Case of Integral rational function

In the older literature they use the term integral rational function. I did google search, math/SE search etc and see that mostly integral rational function is interpreted to mean "polynomial".

But when we read in the older literature that the integral rational function $$f=f(x_1,x_2,...,x_n)$$ is required to be homogeneous of degree zero in the $$x_k$$'s, shouldn't it have the form

$$f=\frac{x_9}{x_{15}}$$ or $$f=\frac{x_1 x_5}{x_2 x_7}+\left( \frac{x_1 x_2 x_3}{x_4 x_5 x_6} \right)^3$$

for example? It seems the only way it is homogeneous of degree zero is to have fractions appear in $$f$$.

The problem I see is that a polynomial by definition does not have variables in the denominator.

Is then an integral rational function always a polynomial? What are the properties of integral rational functions.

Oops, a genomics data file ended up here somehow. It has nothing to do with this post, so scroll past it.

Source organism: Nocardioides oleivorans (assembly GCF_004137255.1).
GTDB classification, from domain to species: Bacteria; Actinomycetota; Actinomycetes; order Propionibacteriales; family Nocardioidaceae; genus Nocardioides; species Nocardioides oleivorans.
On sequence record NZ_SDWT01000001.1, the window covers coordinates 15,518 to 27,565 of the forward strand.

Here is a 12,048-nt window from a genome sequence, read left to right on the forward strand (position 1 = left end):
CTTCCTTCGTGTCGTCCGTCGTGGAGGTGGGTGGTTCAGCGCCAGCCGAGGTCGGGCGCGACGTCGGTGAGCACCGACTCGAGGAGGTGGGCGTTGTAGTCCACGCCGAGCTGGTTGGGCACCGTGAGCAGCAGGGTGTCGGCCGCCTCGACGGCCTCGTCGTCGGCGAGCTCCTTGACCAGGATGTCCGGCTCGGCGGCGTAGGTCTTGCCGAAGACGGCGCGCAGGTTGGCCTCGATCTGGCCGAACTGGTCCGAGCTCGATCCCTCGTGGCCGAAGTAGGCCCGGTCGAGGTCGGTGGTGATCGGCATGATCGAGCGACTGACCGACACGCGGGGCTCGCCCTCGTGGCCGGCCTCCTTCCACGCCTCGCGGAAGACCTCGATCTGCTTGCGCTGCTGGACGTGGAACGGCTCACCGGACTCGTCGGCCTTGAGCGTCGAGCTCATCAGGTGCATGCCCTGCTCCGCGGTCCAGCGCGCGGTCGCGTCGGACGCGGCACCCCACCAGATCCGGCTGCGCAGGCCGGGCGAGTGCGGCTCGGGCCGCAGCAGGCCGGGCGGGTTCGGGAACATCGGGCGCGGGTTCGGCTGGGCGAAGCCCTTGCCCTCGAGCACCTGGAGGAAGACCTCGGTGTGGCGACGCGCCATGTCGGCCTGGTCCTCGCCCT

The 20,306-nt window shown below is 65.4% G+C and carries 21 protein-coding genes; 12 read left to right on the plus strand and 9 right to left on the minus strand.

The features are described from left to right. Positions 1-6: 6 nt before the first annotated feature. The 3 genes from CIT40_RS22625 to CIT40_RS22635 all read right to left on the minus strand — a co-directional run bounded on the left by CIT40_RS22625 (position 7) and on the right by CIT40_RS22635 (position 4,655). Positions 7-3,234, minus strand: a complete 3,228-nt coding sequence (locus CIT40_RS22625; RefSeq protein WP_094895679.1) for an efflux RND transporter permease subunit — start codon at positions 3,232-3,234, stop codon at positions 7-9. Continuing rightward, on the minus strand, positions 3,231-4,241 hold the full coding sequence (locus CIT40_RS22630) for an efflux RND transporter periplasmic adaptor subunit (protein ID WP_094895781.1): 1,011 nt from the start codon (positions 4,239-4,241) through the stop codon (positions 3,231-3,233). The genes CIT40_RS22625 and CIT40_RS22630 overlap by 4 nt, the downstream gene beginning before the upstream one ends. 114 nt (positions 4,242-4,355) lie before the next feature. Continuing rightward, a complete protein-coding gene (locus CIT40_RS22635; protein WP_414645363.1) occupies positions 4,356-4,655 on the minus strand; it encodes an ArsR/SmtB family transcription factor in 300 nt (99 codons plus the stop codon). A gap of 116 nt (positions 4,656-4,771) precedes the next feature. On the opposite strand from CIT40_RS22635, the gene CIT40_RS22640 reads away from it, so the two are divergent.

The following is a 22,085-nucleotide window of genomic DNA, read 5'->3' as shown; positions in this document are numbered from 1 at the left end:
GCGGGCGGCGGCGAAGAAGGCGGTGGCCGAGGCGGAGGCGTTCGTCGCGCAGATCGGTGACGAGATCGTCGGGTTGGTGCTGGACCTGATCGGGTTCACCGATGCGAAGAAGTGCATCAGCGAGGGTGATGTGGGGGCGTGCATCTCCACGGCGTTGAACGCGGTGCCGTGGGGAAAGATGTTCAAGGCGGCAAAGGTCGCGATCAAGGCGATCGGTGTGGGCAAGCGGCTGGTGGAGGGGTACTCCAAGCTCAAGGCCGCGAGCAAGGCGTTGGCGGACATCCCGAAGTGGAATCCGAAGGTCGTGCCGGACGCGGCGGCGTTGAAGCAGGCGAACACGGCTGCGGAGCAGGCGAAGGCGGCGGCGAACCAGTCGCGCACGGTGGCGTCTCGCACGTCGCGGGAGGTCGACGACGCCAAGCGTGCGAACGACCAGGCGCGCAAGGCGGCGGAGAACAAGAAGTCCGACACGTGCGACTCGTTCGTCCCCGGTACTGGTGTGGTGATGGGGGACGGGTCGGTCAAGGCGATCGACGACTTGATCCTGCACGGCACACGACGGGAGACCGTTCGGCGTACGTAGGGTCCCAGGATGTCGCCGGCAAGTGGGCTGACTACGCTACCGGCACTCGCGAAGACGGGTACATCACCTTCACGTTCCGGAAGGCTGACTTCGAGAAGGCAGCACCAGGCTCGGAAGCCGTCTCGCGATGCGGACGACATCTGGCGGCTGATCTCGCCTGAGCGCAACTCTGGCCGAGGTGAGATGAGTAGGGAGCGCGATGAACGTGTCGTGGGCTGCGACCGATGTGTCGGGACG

• The answers to your two questions are no, and too long to answer for a single question. – Don Thousand Sep 12 '19 at 15:38
• Which literature are you referring to? – Chappers Sep 12 '19 at 15:39
• Don Thousand, the two examples I gave, are they correct examples of homogeneous integral rational functions of degree 0? – user142523 Sep 12 '19 at 17:08
• Chappers, older literature that refers to homogeneous integral rational functions,, the American Journal of Math from the early 1900s has articles that use this term – user142523 Sep 12 '19 at 17:16
• – Chappers Sep 12 '19 at 17:26